Researchers propose sending atomic clocks to space to uncover the nature of dark matter

A trip to the sun could reveal “ultralight” dark matter if it exists, study says

Sending an atomic clock onboard a spacecraft to fly close to the sun might be the trick to uncovering the nature of dark matter, suggests a new study published in Nature Astronomy.

Dark matter makes up more than 80% of the mass in the universe, which we know because we can see its effects on galaxies and stars—but so far, no one has been able to directly detect it, despite decades of experimental efforts.

A group of scientists has proposed a new way to look for this mysterious dark matter, using the technology known as atomic clocks.

Atomic clocks, which tell time by measuring the rapid oscillations of atoms, are already at work in space, enabling the Global Positioning System (GPS). These clocks are so precise that they will not lose even a second of time in billions of years. This caught the attention of researchers, who thought they might be able to use this unique precision to detect dark matter.

"This is a beautiful synergy between particle theorists and a quantum expert, and we have been in contact with NASA solar probe researchers to realize this proposal," said lead author Yu-Dai Tsai. "There are many new exciting directions in the intersection of all these fields."

The study, published Dec. 5, was led by Tsai, who initiated the project at the University of Chicago and Fermilab and is now a postdoctoral researcher at the University of California, Irvine, along with collaborators University of Delaware physicist Marianna Safronova and Joshua Eby of the University of Tokyo and the Kavli Institute for the Physics and the Mathematics of the Universe.

Constants of nature

“Dark matter is one of the most important remaining mysteries in astronomy and cosmology, given its unknown and elusive nature,” explained Tsai. “If we could find dark matter and understand its properties, we can understand the evolution of our universe.”

But because scientists are not even sure exactly what dark matter is and how it behaves, it’s been difficult to even design ways to find it.

Consequently, scientists have come up with many theories of what dark matter could look like. One such theory is known as “ultralight” dark matter. If this ultralight dark matter exists the way the theory predicts it does, it should cause oscillations in the very constants of nature—such as in the mass of electrons or the strength of the electromagnetic force.

This caught the attention of the scientists. They knew that atomic clocks use these constants of nature to operate—so any change in these constants of nature should show up in the functioning of the atomic clock.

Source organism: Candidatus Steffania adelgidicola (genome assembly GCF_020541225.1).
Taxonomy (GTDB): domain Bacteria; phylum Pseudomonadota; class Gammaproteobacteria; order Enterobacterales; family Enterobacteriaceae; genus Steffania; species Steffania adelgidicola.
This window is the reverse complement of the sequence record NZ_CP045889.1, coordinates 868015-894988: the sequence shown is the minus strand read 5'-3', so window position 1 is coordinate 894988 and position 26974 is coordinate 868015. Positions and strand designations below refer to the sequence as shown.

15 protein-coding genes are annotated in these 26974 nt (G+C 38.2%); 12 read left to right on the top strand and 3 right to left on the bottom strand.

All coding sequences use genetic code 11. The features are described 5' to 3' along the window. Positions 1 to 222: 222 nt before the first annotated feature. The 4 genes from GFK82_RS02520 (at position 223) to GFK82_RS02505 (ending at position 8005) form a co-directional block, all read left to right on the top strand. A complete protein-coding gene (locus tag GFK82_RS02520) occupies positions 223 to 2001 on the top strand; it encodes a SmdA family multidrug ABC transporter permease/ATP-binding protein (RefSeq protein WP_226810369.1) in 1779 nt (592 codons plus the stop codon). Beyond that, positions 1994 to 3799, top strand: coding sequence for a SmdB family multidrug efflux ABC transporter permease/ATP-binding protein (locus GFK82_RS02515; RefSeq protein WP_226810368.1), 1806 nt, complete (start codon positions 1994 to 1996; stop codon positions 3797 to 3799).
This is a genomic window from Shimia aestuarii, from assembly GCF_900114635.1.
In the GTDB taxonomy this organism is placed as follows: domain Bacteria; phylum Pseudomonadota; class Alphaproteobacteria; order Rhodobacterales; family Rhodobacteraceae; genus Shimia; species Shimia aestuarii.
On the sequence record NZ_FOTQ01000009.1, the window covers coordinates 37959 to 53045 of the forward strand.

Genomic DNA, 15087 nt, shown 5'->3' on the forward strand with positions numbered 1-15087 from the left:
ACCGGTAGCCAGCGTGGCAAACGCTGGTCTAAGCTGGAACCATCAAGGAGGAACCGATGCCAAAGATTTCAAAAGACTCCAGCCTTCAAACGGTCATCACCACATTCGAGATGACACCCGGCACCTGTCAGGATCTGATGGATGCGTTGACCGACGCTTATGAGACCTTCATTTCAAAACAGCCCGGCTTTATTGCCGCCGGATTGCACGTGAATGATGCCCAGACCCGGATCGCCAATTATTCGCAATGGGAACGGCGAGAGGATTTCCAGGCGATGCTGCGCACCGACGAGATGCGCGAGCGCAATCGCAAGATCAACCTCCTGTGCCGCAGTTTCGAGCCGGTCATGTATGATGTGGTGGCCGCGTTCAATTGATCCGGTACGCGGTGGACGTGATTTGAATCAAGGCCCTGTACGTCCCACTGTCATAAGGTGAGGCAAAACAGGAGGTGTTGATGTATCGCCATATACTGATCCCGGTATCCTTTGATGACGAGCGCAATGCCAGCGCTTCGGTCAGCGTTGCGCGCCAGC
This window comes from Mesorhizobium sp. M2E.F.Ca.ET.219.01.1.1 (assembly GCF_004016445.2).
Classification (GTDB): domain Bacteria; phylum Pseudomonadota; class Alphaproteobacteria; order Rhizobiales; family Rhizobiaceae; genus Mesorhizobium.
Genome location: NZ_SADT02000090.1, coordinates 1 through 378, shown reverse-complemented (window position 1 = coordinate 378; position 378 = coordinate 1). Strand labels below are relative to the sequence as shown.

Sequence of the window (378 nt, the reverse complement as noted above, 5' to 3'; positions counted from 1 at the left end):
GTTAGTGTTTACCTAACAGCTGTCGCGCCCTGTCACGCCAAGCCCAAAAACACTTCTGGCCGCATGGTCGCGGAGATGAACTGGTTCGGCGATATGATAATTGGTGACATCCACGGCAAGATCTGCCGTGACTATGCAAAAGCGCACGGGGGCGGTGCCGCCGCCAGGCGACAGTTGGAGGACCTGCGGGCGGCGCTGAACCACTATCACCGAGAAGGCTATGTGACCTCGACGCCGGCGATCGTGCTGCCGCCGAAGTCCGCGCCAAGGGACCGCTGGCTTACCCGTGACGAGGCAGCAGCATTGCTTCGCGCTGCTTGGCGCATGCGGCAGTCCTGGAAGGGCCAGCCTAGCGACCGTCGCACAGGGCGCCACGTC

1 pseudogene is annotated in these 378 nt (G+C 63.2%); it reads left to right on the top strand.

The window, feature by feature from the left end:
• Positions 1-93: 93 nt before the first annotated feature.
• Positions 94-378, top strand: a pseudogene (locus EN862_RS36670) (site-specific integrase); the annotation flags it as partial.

Specifically, atomic clocks—sometimes known as quantum clocks—operate by carefully measuring the frequency of photons emitted in transitions of different states in atoms. Ultralight dark matter in the vicinity of the clock experiment could modify those frequencies, as the oscillations of the dark matter slightly increase and decrease the photon energy. That would change how the clock ticks.

To have the best chance of working, the scientists said, the clocks should be positioned close to the sun, where theory predicts that the dark matter should clump in a halo. 

The technology to put their theory to the test already exists, the scientists said. The NASA Parker Solar Probe, operating since 2018, is the closest artificial spacecraft to the sun in human history.

“The Parker Solar Probe is not returning to Earth, but the next-generation solar probes can carry a precise quantum clock on board,” said Tsai. “Such a space mission would have the ability to carry out our proposed study.”

The Parker Solar Probe is named after the late great physicist at the University of Chicago, Prof. Eugene Parker, who has made significant contributions to solar physics. "I was an associate fellow at the University of Chicago when we initiated the project, and Parker's pursuit inspired us on this project,” Tsai said.

"There are so many more exciting topics to explore," Tsai continued. "Beyond this work, space missions can also provide data for planetary defense. In our related works, we also utilize these data to study questions such as local dark matter density and the possibility of a fifth force of nature beyond the Standard Model of Physics. Quantum sensors, including atomic clocks, can improve the precision of these measurements and provide us with stronger tests for fundamental physics."

Citation:Direct detection of ultralight dark matter bound to the Sun with space quantum sensors.” Tsai, Eby, and Safronova, Nature Astronomy, Dec. 5, 2022.

Funding: National Science Foundation, Simons Foundation, Fermilab/U.S. Department of Energy, World Premier International Research Center Initiative (MEXT), Japanese Society for the Promotion of Science, European Research Council.

—Adapted from articles published by Kavli IPMU and the University of Delaware.